Seeing Rachel walk away, he realizes the comment was not some start to a long-budding relationship, but rather a rather common anomaly in social communication, and he pays it no further heed. Thus, he packs up his bag and heads to second period and events play out almost identically to first period; the teacher drones on, he reads, the teacher tries and fails to get his attention.
While this is happening, you are sitting in your second period class, some sort of math you understand better than you should, and your mind drifts in that half unconscious way that minds do. You find yourself replaying the morning's events, and a small spark goes off at the point when your past-self glances at Satchel's past-self; he reminds you of someone, you are sure of it.
This is when that one casual passing takes a deeper impact on how events will play out. It reminds you of the boy you used to know, so many years ago, with the same name and the same sort of awkward clothing choice and the same dark brown hair brushed indifferently over a tall clear forehead. But although the neurons are firing, you don't quite piece together the two images in your head, at least not consciously, at least not until after second period is done and you run into him for the second time today. He is in a rush as usual, walking that stride-walk that means he's late, and you're backing out of your classroom after asking your teacher a question. The laws of probability state that you two have such a slim possibility of colliding on this one particular day that it's practically impossible, due to the fact that either of you could leave your classrooms at any time and any speed, but the laws of fate or chance or just plain dumb luck have always been more plausible when two seeming strangers are involved, and the two of you run straight into each other. You trip backwards over him in a stunt unrivaled by even the cheerleaders of your school, and the two of you gingerly stand up and unravel yourselves from each other. I'm sorry I'm sorry I'm sorry, you both kind of mutter and the neuron fires and you say Satchel! He raises his head sharply because he doesn't recognize you, at least not yet, but upon hearing you say his name something clicks in his mind and he replies hi! temporarily at loss for your name. Tuesday, you tell him, and it takes him a second to realize you're saying a name and not a day of the week. You now notice that his hair is rather shiny and it falls over his virescent eyes rather fetchingly, regardless to the fact that fetchingly and virescent aren't words you generally use when describing the way one's hair falls over one's eyes. What you don't know is that he notices the way your light brown ringlets fall over your shoulders in much the same manner, and social awkwardness aside, he realizes that he might actually have a chance at making friends with a girl.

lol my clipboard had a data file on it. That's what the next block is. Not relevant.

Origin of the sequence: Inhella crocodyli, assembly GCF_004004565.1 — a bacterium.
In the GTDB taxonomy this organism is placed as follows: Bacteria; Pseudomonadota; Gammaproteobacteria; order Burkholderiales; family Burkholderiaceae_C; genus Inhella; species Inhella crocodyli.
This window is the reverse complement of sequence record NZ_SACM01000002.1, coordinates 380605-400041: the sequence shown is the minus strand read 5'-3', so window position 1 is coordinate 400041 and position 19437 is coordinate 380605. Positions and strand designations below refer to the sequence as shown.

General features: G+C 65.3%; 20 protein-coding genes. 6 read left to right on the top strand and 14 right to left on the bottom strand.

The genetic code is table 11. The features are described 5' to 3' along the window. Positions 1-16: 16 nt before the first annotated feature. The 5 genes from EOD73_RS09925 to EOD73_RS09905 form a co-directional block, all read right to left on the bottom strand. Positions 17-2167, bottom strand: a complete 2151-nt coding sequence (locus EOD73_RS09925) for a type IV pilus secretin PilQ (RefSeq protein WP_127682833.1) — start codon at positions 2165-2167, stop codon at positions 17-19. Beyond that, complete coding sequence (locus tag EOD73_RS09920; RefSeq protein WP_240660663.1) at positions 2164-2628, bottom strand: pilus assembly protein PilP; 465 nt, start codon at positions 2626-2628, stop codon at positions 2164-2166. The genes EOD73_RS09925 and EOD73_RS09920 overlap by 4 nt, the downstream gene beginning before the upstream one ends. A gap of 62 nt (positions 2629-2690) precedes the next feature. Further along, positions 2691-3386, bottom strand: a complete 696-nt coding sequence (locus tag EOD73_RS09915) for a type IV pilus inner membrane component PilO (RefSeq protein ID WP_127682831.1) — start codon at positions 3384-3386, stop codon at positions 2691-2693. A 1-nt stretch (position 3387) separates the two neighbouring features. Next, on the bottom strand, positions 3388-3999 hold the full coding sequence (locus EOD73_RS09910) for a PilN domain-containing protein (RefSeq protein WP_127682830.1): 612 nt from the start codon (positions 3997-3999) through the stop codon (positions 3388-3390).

Unfortunately for the elaborate plans he begins concocting, the late bell rings and both of you rush on your separate ways. You manage to be late with only a warning, whereas he gets an after school detention, setting up the scene for meeting number three, after school today.
The rest of the day passes relatively flawlessly, and you mention Satchel in passing to one of your friends, and he mentions a girl named Tuesday in passing to one of the janitors, who tells him to go for it, whatever “it” may be.
After school, you and a friend head to the guidance office to talk to a counselor about a scheduling conflict, and Satchel heads back to his third period class for his detention. If the probability of the two of you running into each other the first time was next to nothing, this time it is so close to impossible, calculators round the number to an even 0, but fate or luck has it in for the two of you today and once again you run into each other in the mad rush to get on with your lives. This time your friend helps you pick up the fallen down and dropped and scattered, leaving the two of you more time to talk, and you make use of it.
Tuesday... where does that name sound familiar? Satchel asks you, and you tell him how you went to elementary school together. Instantly the memory lights up in his mind and he asks you if you remember the time Mrs. Bowing bought a pet fish but it died and she didn't realize it for a week, which you confirm, and you ask if he was there the time that Ann projectile vomited all over the substitute.
Tuesday, I gotta go talk to the counselor now... your friend reminds you, and you wave her on, immersed in a conversation with Satchel. Within moments, however, he remembers he has detention he really should attend, so he asks if you would like to hang out this weekend perhaps? At his house even?
And you reply "I'd love to."